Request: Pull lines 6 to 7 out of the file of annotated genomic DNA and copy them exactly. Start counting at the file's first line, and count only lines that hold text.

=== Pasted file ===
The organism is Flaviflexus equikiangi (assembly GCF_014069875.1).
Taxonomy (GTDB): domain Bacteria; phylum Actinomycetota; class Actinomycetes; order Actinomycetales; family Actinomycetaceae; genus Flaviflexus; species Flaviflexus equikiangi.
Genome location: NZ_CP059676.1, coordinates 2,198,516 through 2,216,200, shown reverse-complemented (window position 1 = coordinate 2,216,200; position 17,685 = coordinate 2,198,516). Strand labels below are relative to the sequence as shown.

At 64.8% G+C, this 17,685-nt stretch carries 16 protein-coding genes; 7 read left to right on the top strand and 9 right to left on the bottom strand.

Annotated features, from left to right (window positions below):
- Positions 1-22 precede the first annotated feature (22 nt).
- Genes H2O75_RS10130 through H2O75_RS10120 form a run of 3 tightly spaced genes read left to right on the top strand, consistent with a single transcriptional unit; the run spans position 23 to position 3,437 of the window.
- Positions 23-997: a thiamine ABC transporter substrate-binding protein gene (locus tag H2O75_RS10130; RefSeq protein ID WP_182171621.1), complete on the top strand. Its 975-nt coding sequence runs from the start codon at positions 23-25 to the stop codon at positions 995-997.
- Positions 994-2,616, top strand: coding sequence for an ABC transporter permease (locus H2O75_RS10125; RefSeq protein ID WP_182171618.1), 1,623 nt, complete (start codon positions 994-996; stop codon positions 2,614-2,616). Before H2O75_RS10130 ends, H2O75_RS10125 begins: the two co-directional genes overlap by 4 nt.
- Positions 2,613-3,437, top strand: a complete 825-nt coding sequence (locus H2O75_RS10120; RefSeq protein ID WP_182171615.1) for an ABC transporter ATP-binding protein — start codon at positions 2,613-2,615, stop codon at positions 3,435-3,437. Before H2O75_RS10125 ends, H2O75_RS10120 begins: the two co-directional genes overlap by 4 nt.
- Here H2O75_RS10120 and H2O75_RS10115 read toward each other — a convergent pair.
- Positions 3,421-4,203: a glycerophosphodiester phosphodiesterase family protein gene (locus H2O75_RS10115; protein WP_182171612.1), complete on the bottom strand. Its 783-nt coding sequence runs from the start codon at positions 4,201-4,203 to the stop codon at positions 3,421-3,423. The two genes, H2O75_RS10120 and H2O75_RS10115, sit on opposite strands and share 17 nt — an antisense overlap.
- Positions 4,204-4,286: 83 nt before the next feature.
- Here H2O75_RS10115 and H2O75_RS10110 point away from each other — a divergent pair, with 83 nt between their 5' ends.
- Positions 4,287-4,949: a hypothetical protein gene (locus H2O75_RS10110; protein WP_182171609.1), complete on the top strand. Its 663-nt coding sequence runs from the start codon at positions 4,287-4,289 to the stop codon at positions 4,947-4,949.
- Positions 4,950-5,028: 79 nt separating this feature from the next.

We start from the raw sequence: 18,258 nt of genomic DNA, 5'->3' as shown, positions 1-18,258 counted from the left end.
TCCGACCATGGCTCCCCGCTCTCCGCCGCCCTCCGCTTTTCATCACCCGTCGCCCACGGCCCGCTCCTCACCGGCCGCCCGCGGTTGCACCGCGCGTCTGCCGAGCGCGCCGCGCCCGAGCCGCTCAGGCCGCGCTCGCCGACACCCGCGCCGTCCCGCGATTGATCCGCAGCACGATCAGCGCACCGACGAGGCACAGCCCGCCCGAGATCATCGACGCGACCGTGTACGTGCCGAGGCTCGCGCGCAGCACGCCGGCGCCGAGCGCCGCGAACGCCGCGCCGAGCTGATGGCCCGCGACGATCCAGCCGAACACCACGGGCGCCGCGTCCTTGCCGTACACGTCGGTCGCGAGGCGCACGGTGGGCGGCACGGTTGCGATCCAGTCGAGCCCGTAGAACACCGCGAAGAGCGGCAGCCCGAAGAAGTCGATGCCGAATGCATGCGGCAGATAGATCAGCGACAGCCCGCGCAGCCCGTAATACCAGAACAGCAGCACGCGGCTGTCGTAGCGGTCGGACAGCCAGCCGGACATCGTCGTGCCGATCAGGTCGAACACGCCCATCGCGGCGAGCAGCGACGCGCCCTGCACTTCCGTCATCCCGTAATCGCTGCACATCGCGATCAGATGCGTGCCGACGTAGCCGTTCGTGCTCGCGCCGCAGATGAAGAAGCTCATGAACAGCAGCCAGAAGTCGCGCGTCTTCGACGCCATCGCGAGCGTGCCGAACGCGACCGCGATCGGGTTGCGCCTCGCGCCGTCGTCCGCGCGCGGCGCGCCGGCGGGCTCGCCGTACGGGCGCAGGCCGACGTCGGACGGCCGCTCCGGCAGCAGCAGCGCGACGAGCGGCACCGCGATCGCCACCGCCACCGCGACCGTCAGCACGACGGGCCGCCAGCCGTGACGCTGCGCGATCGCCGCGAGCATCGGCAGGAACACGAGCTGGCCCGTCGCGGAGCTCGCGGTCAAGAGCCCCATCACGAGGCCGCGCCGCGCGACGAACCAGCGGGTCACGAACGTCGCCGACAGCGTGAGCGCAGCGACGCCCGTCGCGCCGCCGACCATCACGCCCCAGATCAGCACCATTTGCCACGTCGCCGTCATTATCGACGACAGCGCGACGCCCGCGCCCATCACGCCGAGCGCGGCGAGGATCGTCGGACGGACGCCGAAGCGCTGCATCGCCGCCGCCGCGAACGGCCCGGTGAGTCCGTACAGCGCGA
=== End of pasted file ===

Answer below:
- Positions 1-22 precede the first annotated feature (22 nt).
- Genes H2O75_RS10130 through H2O75_RS10120 form a run of 3 tightly spaced genes read left to right on the top strand, consistent with a single transcriptional unit; the run spans position 23 to position 3,437 of the window.